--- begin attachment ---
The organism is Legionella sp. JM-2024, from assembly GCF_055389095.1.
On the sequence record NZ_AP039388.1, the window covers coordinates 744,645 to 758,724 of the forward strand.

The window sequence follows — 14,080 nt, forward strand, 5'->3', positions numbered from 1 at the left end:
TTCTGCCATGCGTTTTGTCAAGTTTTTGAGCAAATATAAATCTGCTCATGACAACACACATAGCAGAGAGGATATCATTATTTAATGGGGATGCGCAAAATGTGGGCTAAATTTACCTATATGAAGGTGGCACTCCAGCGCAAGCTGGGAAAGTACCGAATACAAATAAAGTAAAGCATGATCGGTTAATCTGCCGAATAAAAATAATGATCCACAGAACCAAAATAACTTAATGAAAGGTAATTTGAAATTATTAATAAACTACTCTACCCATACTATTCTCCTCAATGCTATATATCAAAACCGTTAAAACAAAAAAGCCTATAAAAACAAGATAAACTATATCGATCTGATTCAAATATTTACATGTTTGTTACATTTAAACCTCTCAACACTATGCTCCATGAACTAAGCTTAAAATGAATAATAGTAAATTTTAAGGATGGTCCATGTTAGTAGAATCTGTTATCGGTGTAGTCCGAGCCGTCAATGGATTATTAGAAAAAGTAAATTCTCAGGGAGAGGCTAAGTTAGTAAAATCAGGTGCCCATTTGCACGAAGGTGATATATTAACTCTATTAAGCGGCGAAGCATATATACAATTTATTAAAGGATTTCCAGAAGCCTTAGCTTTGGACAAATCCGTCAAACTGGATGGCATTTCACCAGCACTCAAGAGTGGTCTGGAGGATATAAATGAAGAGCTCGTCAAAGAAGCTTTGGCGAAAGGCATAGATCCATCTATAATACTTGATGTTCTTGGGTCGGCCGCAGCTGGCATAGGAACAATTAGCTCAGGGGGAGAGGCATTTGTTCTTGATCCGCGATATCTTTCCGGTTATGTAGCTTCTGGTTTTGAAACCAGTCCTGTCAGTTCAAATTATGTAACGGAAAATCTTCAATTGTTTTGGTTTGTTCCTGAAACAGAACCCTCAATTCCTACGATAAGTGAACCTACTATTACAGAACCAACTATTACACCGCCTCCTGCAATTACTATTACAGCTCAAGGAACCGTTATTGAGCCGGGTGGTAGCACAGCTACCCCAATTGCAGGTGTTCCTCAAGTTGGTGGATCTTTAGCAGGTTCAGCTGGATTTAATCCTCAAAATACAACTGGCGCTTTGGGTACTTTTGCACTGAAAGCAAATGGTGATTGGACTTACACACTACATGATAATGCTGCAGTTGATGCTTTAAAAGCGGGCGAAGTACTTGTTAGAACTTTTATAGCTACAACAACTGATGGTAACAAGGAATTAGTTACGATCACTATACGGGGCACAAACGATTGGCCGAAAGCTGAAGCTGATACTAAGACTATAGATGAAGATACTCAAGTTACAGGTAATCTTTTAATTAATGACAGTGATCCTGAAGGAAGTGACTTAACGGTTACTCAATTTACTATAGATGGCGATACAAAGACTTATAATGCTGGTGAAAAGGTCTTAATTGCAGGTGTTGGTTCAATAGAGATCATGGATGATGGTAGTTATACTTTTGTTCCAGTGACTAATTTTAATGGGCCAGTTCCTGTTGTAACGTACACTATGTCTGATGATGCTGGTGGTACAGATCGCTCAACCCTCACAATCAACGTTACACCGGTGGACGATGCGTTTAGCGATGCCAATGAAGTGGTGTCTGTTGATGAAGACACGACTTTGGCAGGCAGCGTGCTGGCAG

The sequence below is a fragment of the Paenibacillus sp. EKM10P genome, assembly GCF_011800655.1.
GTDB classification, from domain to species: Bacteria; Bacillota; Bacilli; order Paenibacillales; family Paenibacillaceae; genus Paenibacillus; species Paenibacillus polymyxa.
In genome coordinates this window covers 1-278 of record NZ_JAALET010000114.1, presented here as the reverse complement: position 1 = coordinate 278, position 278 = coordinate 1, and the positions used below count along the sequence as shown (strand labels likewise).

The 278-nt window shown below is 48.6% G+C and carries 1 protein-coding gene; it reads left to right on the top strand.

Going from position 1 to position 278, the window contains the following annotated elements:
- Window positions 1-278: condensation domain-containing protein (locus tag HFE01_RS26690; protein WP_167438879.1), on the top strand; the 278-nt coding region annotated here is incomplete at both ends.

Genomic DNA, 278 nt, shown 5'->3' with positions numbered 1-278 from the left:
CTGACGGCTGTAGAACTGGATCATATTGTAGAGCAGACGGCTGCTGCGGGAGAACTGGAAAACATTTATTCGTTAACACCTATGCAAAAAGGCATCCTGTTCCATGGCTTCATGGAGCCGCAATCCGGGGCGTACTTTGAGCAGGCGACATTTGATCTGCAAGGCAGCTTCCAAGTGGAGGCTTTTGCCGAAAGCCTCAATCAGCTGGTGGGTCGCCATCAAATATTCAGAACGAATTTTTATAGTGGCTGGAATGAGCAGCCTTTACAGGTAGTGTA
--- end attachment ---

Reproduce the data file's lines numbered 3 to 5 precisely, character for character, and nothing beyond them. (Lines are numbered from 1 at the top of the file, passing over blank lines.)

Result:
The window sequence follows — 14,080 nt, forward strand, 5'->3', positions numbered from 1 at the left end:
TTCTGCCATGCGTTTTGTCAAGTTTTTGAGCAAATATAAATCTGCTCATGACAACACACATAGCAGAGAGGATATCATTATTTAATGGGGATGCGCAAAATGTGGGCTAAATTTACCTATATGAAGGTGGCACTCCAGCGCAAGCTGGGAAAGTACCGAATACAAATAAAGTAAAGCATGATCGGTTAATCTGCCGAATAAAAATAATGATCCACAGAACCAAAATAACTTAATGAAAGGTAATTTGAAATTATTAATAAACTACTCTACCCATACTATTCTCCTCAATGCTATATATCAAAACCGTTAAAACAAAAAAGCCTATAAAAACAAGATAAACTATATCGATCTGATTCAAATATTTACATGTTTGTTACATTTAAACCTCTCAACACTATGCTCCATGAACTAAGCTTAAAATGAATAATAGTAAATTTTAAGGATGGTCCATGTTAGTAGAATCTGTTATCGGTGTAGTCCGAGCCGTCAATGGATTATTAGAAAAAGTAAATTCTCAGGGAGAGGCTAAGTTAGTAAAATCAGGTGCCCATTTGCACGAAGGTGATATATTAACTCTATTAAGCGGCGAAGCATATATACAATTTATTAAAGGATTTCCAGAAGCCTTAGCTTTGGACAAATCCGTCAAACTGGATGGCATTTCACCAGCACTCAAGAGTGGTCTGGAGGATATAAATGAAGAGCTCGTCAAAGAAGCTTTGGCGAAAGGCATAGATCCATCTATAATACTTGATGTTCTTGGGTCGGCCGCAGCTGGCATAGGAACAATTAGCTCAGGGGGAGAGGCATTTGTTCTTGATCCGCGATATCTTTCCGGTTATGTAGCTTCTGGTTTTGAAACCAGTCCTGTCAGTTCAAATTATGTAACGGAAAATCTTCAATTGTTTTGGTTTGTTCCTGAAACAGAACCCTCAATTCCTACGATAAGTGAACCTACTATTACAGAACCAACTATTACACCGCCTCCTGCAATTACTATTACAGCTCAAGGAACCGTTATTGAGCCGGGTGGTAGCACAGCTACCCCAATTGCAGGTGTTCCTCAAGTTGGTGGATCTTTAGCAGGTTCAGCTGGATTTAATCCTCAAAATACAACTGGCGCTTTGGGTACTTTTGCACTGAAAGCAAATGGTGATTGGACTTACACACTACATGATAATGCTGCAGTTGATGCTTTAAAAGCGGGCGAAGTACTTGTTAGAACTTTTATAGCTACAACAACTGATGGTAACAAGGAATTAGTTACGATCACTATACGGGGCACAAACGATTGGCCGAAAGCTGAAGCTGATACTAAGACTATAGATGAAGATACTCAAGTTACAGGTAATCTTTTAATTAATGACAGTGATCCTGAAGGAAGTGACTTAACGGTTACTCAATTTACTATAGATGGCGATACAAAGACTTATAATGCTGGTGAAAAGGTCTTAATTGCAGGTGTTGGTTCAATAGAGATCATGGATGATGGTAGTTATACTTTTGTTCCAGTGACTAATTTTAATGGGCCAGTTCCTGTTGTAACGTACACTATGTCTGATGATGCTGGTGGTACAGATCGCTCAACCCTCACAATCAACGTTACACCGGTGGACGATGCGTTTAGCGATGCCAATGAAGTGGTGTCTGTTGATGAAGACACGACTTTGGCAGGCAGCGTGCTGGCAG

The sequence below is a fragment of the Paenibacillus sp. EKM10P genome, assembly GCF_011800655.1.